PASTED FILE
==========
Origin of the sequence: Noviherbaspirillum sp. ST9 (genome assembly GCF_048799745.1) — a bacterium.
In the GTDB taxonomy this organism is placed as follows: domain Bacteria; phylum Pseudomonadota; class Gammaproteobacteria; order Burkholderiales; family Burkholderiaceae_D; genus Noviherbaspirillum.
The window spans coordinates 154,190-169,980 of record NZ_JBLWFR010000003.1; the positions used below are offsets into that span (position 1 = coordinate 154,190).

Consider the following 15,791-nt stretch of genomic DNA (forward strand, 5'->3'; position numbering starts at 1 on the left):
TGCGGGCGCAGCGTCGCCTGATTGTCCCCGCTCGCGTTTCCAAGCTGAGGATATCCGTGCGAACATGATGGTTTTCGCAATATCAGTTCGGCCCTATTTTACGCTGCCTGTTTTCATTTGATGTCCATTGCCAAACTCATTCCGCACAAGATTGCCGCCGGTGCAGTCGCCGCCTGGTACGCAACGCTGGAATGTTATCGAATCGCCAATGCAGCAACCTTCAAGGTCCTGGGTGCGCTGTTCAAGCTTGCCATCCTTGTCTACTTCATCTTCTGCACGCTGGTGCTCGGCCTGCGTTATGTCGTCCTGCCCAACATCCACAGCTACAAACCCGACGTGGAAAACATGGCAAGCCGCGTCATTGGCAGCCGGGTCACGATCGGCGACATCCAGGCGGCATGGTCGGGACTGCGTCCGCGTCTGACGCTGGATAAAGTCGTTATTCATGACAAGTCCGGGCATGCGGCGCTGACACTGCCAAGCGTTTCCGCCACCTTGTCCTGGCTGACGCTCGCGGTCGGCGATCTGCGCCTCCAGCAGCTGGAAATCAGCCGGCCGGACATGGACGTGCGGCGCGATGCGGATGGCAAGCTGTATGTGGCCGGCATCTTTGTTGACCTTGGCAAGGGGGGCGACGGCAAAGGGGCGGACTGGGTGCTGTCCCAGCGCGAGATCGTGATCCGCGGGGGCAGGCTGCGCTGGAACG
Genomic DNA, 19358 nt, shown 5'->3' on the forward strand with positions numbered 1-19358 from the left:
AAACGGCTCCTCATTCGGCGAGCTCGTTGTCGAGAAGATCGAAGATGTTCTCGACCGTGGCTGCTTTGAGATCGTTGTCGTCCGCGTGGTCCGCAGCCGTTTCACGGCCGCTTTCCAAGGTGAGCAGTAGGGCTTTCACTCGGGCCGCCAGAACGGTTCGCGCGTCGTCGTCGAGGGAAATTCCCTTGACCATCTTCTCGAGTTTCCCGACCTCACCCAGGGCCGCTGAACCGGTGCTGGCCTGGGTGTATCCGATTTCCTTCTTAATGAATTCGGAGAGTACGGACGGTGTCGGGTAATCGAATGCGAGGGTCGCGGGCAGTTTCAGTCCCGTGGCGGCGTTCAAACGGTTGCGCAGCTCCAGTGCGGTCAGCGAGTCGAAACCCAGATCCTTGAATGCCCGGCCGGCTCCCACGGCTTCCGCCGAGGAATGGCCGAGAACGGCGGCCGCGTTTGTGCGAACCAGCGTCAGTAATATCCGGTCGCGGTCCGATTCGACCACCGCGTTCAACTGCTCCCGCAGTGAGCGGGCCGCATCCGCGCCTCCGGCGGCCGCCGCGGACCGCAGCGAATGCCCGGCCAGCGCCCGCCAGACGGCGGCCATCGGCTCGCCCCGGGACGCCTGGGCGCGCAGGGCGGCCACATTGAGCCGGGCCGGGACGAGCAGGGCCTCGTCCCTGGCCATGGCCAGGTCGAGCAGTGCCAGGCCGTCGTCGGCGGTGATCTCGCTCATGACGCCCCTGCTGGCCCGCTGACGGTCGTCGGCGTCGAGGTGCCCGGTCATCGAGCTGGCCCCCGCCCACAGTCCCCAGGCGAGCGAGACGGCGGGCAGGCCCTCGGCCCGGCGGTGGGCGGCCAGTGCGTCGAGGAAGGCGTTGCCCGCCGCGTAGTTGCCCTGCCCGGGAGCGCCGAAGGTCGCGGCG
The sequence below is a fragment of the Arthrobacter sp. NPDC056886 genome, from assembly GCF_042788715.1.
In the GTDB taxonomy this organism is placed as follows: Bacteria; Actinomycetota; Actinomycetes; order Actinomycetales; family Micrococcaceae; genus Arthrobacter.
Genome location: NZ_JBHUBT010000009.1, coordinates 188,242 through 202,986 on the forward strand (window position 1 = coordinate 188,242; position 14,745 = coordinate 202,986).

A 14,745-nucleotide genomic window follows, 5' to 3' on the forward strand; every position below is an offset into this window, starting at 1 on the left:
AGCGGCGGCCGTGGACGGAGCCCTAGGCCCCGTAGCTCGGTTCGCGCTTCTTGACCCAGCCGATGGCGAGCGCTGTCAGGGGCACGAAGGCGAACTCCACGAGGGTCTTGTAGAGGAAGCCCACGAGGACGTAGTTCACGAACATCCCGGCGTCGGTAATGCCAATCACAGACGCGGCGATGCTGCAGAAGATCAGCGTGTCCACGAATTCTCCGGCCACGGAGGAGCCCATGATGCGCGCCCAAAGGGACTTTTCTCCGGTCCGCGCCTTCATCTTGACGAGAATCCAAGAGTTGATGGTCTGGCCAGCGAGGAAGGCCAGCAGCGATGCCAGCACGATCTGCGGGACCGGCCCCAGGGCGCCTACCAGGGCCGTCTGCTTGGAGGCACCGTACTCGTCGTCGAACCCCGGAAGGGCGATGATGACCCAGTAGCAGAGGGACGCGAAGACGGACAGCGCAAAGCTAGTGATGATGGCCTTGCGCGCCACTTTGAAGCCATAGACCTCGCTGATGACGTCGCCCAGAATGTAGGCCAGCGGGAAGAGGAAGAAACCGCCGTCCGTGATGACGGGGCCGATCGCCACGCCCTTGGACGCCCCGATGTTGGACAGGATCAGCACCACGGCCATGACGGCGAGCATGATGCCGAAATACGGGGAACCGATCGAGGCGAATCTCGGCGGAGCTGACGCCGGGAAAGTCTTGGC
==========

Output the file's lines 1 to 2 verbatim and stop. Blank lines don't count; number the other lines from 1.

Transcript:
Origin of the sequence: Noviherbaspirillum sp. ST9 (genome assembly GCF_048799745.1) — a bacterium.
In the GTDB taxonomy this organism is placed as follows: domain Bacteria; phylum Pseudomonadota; class Gammaproteobacteria; order Burkholderiales; family Burkholderiaceae_D; genus Noviherbaspirillum.